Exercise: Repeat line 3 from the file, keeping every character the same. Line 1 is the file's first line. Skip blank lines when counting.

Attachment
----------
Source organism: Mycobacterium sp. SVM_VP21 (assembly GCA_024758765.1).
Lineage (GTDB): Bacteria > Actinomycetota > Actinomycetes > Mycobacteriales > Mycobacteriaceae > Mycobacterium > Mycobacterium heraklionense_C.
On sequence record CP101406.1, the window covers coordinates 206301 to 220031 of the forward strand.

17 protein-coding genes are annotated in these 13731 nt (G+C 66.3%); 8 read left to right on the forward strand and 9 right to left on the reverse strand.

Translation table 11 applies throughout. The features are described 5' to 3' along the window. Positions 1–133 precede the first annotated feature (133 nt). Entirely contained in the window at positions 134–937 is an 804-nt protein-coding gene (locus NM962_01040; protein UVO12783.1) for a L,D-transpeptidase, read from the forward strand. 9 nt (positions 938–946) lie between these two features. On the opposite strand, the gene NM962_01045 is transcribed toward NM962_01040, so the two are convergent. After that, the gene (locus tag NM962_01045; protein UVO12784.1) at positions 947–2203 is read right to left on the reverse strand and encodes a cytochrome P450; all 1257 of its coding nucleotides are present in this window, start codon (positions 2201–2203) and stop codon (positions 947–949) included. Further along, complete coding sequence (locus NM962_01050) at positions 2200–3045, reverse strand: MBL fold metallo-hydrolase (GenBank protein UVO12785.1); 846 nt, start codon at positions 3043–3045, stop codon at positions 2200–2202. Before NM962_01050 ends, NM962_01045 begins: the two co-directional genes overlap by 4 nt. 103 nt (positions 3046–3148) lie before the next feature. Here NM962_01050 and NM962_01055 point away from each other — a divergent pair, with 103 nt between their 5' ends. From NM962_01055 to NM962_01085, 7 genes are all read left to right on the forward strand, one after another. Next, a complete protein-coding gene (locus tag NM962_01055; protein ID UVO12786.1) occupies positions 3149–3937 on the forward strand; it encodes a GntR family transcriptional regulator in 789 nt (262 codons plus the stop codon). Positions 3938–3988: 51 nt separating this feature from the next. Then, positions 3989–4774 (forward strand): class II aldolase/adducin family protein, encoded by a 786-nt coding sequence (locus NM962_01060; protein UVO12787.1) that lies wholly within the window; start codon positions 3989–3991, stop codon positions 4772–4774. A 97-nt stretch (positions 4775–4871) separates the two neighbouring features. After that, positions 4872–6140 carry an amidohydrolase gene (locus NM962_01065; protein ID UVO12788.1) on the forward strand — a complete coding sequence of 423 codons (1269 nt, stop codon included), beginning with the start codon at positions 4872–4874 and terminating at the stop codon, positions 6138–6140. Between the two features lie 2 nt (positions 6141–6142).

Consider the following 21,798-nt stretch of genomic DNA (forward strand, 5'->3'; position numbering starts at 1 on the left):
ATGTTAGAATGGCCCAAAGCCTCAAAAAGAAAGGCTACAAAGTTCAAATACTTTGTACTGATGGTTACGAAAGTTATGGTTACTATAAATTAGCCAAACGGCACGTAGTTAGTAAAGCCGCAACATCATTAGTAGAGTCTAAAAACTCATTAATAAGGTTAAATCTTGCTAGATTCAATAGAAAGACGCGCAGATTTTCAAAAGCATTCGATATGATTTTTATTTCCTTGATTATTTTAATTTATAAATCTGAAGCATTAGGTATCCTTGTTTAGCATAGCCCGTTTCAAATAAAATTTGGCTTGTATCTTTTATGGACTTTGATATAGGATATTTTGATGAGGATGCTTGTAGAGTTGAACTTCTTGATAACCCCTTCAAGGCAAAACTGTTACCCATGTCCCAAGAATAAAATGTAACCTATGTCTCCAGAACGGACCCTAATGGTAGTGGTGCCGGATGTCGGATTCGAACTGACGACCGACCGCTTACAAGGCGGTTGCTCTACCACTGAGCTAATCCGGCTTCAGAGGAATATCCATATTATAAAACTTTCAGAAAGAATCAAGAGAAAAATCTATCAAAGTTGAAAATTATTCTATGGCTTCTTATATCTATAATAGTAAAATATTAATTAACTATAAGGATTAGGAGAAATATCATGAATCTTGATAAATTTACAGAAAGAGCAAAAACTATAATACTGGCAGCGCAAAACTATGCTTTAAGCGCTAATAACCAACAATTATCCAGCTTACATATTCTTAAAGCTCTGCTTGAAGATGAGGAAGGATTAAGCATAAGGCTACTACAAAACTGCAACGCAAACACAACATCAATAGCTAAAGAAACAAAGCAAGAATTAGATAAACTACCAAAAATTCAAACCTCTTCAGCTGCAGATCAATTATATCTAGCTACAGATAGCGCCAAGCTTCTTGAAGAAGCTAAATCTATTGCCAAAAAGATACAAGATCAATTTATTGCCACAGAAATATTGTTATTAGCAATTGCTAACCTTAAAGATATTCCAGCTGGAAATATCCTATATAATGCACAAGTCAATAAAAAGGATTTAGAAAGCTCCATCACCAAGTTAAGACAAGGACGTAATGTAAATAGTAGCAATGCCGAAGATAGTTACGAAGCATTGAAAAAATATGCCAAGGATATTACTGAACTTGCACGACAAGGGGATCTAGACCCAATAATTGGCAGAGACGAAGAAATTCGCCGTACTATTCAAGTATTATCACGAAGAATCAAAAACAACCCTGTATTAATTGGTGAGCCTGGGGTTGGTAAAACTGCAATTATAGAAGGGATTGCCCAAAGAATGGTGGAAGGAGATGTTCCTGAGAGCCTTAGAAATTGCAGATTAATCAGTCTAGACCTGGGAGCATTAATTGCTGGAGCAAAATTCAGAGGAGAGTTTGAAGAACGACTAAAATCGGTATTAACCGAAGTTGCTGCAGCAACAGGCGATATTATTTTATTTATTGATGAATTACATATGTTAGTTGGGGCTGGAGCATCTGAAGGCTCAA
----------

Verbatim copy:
On sequence record CP101406.1, the window covers coordinates 206301 to 220031 of the forward strand.